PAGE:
Check out the all new 2018 Flatwater 14′ Race Pro, a new design and shape that came to fruition thanks to head designer Charles Bertrand, brand manager Belar Diaz and pro racer Josh Riccio, who has been using the board this season with tremendous success.

The feedback has been great and people have been asking for more which is why we wanted to do an in depth review with Josh on the ins and outs of our 2018 Flatwater Race Pro. The new baord comes in two width 23.5 and 25.5 and is clearly designed for the Elite paddlers who want to go fast and win races.

Josh 14′ FW Race Pro Interview

What are the features of the new 14’ do you like most?
One of the biggest things I like about this board is it’s strength to weight ratio, the 2018 F-One 14’ Race Pro is one of the lightest race boards out there, making the board very easy to sprint and accelerate from 0 to top speed in fewer strokes then other race boards I have used or tried in the past. The lightweight makes the board really responsive to your stroke, which I feel gives me more gears to work with during a race, the board responds well to both a short-fast sprint stroke and a deeper and longer power stroke. Sometimes my body is feeling the deeper power stroke and other times my muscles are feeling the faster short stroke, so I really like how the board reacts well to both types of paddle strokes. I have been on many sups and Oc-1’s (outrigger canoe) that definitely limit you to just one type of stroke. Once your muscles have burned up from that stroke you really don’t have any way to give your muscles some relief without dropping your pace. In what conditions do you think the board performs the best? The 2018 F-One Race Pro, was designed with the intentions of racing it in 3 of the most competitive races in the sport, Carolina Cup, Gorge Paddle Challenge, and Pacific Paddle Games. So the board needed to be versatile in all conditions ranging from flatwater, surf, upwind, and downwind. It’s relative low volume in the nose with the slight belly (displacement) underneath makes the board very versatile for all conditions, it runs fast in the flatwater, catching and sitting in other paddlers drafts takes very little effort which gives me a great opportunity to rest and recover before making a move on someone. The piercing nose performs very well when grinding upwind, because its low volume allows the nose to cut through wind chop/bumps instead of slapping over them or plowing into the chops and breaking your rhythm. The wider tail on the board produces parallel rails which gives the board more overall stability, and performs buoy turns very easily.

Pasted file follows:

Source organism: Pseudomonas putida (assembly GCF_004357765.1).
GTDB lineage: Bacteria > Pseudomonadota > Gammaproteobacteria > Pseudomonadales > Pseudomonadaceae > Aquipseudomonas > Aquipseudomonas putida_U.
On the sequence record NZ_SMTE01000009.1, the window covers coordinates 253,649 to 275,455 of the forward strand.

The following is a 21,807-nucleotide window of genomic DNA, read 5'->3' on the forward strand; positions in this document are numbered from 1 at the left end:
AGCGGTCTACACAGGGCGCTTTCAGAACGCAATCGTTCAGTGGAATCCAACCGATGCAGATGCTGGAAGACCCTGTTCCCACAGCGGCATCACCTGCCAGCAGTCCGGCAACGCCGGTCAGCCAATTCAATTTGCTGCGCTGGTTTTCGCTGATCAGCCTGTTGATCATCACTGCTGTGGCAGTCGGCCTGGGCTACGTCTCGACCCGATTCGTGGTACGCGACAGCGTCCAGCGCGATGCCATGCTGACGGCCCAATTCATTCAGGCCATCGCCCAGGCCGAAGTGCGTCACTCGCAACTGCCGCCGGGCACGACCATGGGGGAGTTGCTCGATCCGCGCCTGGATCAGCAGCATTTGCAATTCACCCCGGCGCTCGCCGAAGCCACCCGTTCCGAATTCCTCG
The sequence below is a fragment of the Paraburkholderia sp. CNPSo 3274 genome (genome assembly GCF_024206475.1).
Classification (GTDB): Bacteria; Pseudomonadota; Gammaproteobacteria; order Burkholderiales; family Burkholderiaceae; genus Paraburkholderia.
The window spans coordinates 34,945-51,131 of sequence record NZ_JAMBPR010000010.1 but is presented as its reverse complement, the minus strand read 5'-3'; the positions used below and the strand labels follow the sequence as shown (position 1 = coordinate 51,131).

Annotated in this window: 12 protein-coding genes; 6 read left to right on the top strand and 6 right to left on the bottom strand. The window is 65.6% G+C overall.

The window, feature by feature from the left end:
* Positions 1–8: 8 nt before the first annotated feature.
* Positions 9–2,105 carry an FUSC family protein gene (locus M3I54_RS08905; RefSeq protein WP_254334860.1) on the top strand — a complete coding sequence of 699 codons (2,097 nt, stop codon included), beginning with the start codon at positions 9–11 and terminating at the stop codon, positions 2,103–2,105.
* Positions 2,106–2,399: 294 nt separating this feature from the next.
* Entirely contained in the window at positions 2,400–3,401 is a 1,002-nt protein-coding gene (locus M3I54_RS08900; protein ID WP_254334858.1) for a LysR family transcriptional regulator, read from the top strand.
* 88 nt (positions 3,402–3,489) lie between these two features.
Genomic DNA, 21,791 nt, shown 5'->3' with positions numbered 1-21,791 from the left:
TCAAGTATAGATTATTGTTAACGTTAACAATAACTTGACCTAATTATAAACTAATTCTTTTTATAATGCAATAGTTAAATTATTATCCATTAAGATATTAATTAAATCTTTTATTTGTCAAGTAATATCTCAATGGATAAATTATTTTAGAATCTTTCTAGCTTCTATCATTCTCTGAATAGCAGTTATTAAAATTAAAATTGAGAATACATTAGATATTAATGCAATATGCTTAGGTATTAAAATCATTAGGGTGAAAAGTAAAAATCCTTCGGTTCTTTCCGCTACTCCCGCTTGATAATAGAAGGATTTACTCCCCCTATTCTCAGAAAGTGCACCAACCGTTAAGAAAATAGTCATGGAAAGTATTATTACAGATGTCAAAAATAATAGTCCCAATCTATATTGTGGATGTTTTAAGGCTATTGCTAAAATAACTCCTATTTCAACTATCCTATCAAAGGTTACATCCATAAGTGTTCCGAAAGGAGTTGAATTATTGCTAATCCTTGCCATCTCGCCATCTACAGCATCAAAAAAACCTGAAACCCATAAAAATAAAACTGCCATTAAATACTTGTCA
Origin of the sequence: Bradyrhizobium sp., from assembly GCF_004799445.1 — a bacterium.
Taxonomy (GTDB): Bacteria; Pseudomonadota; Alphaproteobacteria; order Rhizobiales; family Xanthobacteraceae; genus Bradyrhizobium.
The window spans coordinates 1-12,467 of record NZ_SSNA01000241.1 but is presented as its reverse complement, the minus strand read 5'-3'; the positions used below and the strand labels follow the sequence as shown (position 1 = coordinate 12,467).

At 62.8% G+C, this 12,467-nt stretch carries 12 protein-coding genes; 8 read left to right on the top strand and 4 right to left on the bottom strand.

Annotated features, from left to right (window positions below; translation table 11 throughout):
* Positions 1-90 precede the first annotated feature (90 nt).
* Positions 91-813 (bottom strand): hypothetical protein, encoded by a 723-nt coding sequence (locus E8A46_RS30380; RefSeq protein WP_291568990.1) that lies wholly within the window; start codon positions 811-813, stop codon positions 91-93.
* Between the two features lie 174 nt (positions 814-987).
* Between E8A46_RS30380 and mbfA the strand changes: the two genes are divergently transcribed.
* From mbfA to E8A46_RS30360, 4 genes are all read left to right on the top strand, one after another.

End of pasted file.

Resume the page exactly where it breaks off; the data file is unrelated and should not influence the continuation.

Photo: Nick Taylor

Board comes in 2 sizes, 23.5 and 25.5, what will be the typical racer picking one or the other size?
I’m 5’9” 170lbs (77kg) and really like the 23.5” size, for me there is plenty of stability in this size/volume which makes it the fastest option for me, however I have friends who are similar in size and stature to me and really like the 25” because it’s extra inches and stability allows them to put more energy into their stroke and less effort on balancing. Both sizes are fast, so as a rule of thumb if your bigger then me you’ll probably like the 25” more because the extra volume and width under your feet will let you paddle more efficiently which is usually faster. I really think the ladies are gonna love the low volume of the 23.5” because the average female paddler usually weighs 25-50lbs less than the dudes, so the low volume and low weight F-One Race Pro will suit female paddlers really well. Unfortunately a lot of race boards are seemingly designed to suit the average male 6’0” 200lbs so I see a lot of girls on race boards that aren’t proportionate to their size, even though they may be riding a 23” wide board there’s still way too much volume in the board making it to heavy/big for most girls.